I'm talking about good people to help build, run, and grow your business.
The thing is... it's not all that easy to find good people. All the really smart businesspeople I know are constantly looking for superstar employees.
A few years back, I met a gentleman who had a $20,000,000 printing business. Yet he was still working 60 hours a week (or more), and wearing almost all the hats in his company. This was simply because he could not find the right people to help him run it.
Because hiring good people is one of my core competencies, I am often asked how to do it. As I said, it's not easy. But it is extremely doable.
Finding good employees is like dating. It's a numbers game. Unless you're truly lucky, the first person you date doesn't end up being your spouse. Think about all the uncomfortable dates you had to endure... the many times your heart was broken... and the frogs you had to kiss... before finding "the one."
Finding the right employees is no different. You are going to have to kiss a few frogs before finding the superstars who can help your business grow. And if you are not prepared to do that, you will have a staff full of mediocre employees... or continuous turnover. Neither of these things is good for your customers, your one or two good employees, your reputation, or your bottom line.
To make it much easier to get past the frogs to my ideal employees, I make sure I can clearly define three things whenever I'm looking to hire someone:
- The kind of person I wantKnowing the Characteristics of Your Ideal Employee
- The level of the position and, thus, the experience the person needs
- The skill set required to do the job
Regardless of the actual position you're filling or the skill set the employee needs to have, everyone you hire should have three important traits:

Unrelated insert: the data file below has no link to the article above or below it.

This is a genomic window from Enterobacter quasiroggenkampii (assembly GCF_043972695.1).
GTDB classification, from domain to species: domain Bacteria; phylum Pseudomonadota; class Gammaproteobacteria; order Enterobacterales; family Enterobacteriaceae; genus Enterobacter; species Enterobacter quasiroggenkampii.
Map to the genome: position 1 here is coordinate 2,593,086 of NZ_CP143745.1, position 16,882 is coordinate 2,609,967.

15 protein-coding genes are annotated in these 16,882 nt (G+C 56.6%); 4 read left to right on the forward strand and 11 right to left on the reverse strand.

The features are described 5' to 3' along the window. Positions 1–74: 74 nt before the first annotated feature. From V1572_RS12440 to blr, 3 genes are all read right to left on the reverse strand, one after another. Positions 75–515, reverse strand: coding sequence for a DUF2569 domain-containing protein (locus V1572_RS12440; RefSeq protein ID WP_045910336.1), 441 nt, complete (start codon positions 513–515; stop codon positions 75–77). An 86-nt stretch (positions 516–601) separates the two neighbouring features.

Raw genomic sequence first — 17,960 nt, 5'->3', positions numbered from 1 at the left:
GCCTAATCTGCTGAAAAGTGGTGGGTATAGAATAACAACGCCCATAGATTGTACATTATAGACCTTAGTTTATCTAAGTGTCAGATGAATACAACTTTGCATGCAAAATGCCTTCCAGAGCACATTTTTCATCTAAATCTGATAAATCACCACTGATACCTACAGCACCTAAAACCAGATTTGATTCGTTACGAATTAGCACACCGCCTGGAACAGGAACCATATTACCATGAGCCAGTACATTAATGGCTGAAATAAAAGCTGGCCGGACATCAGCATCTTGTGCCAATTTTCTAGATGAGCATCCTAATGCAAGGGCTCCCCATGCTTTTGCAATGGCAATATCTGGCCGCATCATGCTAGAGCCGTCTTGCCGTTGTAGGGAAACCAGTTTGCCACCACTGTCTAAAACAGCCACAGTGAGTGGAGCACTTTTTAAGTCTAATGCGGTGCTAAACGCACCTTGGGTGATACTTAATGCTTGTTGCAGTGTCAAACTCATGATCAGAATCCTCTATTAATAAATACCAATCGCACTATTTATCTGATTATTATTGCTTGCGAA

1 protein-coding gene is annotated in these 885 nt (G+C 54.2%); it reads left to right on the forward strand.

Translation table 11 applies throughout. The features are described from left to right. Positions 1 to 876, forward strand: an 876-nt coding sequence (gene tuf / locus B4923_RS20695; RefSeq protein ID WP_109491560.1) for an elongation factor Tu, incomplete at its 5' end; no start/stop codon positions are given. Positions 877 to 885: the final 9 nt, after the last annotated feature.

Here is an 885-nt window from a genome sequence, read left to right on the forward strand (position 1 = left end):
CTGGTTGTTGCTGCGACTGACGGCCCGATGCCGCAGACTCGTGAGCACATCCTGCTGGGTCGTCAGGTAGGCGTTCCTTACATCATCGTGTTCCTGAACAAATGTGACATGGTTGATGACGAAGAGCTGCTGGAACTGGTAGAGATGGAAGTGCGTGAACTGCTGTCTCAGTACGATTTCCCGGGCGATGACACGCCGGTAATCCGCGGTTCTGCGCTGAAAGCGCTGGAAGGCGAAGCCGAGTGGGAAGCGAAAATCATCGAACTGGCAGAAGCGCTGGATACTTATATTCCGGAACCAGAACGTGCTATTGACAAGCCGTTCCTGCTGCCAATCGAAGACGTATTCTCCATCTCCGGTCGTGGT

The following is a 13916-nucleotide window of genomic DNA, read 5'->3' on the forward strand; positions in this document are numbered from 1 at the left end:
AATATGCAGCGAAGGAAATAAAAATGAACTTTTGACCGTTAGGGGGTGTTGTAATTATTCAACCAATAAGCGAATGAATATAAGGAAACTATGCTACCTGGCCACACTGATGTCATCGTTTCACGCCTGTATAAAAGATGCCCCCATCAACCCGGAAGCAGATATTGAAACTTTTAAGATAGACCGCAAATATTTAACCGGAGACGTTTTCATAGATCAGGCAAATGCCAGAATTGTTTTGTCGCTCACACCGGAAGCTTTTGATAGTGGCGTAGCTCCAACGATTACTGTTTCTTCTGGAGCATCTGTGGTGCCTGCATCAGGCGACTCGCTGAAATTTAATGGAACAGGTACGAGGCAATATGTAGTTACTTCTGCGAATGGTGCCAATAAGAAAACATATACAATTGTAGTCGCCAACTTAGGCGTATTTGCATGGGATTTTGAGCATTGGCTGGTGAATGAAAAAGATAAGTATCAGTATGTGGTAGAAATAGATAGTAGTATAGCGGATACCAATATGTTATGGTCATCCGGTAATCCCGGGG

- A strong sense of urgency. A good employee is someone who understands that deadlines are made to be met and that speed is money. They also understand that business is business... and it is serious. You can have a lot of fun at work. But every employee needs to be well aware that your customers invest their time and money with you. That means your primary mission is for your customers to reach their goals, whatever their goals may be.
- A great work ethic. You want someone who shows up early and is ready to go, someone who is on time for meetings and appointments. A pattern of showing up late for anything is a sign of not caring.
When I explain this to job candidates, they often ask, "What if I am just not a morning person? Couldn't I come in late and stay later in the evening?" My answer is "Absolutely not." Showing up early indicates eagerness. Staying late indicates disorganization.
- Intellect. Your ideal employee is someone with great ideas. Equally important is that the employee is not afraid to express those ideas.
People are often surprised to hear that I require intellect in employees at every level of the company, not just management. Don't forget that every single employee you have is an "ambassador" for you, a direct reflection of you. And at some time or another, they will speak to your customers, your competitors, and your industry associates.
In addition to knowing the kind of person you're looking for, you need to have a very good understanding of the position - and of the experience necessary to do the job properly.
I break down all positions into three categories: executer, manager, and leader.
- The executer is an entry-level employee. She is not responsible for strategic planning, but rather the execution of the plan. This is generally someone fresh out of school or with little or no direct experience within your niche.
Some of her core responsibilities may include:
- Setting up marketing campaigns in your system
- Producing reports
- Posting website copy
- The manager is responsible for managing processes and/or other employees. He usually has five to 10 years of direct experience within your niche. He can think strategically, teach others, and start developing big ideas.